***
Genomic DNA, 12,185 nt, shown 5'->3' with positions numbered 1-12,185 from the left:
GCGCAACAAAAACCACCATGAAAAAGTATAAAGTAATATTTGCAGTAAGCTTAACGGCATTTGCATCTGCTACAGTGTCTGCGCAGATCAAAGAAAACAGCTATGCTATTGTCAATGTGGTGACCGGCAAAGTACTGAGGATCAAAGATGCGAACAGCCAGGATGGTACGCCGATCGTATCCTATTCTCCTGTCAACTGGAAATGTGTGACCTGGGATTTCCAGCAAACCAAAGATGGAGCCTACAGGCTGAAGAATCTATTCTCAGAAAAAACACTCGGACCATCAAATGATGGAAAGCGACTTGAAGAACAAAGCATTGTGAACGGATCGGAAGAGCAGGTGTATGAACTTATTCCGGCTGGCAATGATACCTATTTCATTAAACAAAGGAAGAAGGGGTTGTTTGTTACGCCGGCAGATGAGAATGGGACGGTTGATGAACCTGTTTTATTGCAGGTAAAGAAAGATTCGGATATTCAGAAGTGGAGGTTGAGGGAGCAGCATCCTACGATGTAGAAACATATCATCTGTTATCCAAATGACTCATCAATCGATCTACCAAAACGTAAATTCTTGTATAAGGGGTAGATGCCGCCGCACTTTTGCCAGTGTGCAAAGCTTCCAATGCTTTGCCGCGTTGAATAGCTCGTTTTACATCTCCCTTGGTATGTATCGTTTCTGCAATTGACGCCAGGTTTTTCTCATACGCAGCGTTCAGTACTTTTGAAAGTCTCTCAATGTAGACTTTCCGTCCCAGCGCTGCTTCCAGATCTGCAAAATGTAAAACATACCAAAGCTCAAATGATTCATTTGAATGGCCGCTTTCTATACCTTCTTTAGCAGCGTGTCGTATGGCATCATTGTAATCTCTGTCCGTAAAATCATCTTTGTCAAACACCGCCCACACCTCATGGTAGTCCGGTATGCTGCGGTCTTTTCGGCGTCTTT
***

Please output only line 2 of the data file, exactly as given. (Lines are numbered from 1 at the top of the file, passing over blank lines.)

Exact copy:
GCGCAACAAAAACCACCATGAAAAAGTATAAAGTAATATTTGCAGTAAGCTTAACGGCATTTGCATCTGCTACAGTGTCTGCGCAGATCAAAGAAAACAGCTATGCTATTGTCAATGTGGTGACCGGCAAAGTACTGAGGATCAAAGATGCGAACAGCCAGGATGGTACGCCGATCGTATCCTATTCTCCTGTCAACTGGAAATGTGTGACCTGGGATTTCCAGCAAACCAAAGATGGAGCCTACAGGCTGAAGAATCTATTCTCAGAAAAAACACTCGGACCATCAAATGATGGAAAGCGACTTGAAGAACAAAGCATTGTGAACGGATCGGAAGAGCAGGTGTATGAACTTATTCCGGCTGGCAATGATACCTATTTCATTAAACAAAGGAAGAAGGGGTTGTTTGTTACGCCGGCAGATGAGAATGGGACGGTTGATGAACCTGTTTTATTGCAGGTAAAGAAAGATTCGGATATTCAGAAGTGGAGGTTGAGGGAGCAGCATCCTACGATGTAGAAACATATCATCTGTTATCCAAATGACTCATCAATCGATCTACCAAAACGTAAATTCTTGTATAAGGGGTAGATGCCGCCGCACTTTTGCCAGTGTGCAAAGCTTCCAATGCTTTGCCGCGTTGAATAGCTCGTTTTACATCTCCCTTGGTATGTATCGTTTCTGCAATTGACGCCAGGTTTTTCTCATACGCAGCGTTCAGTACTTTTGAAAGTCTCTCAATGTAGACTTTCCGTCCCAGCGCTGCTTCCAGATCTGCAAAATGTAAAACATACCAAAGCTCAAATGATTCATTTGAATGGCCGCTTTCTATACCTTCTTTAGCAGCGTGTCGTATGGCATCATTGTAATCTCTGTCCGTAAAATCATCTTTGTCAAACACCGCCCACACCTCATGGTAGTCCGGTATGCTGCGGTCTTTTCGGCGTCTTT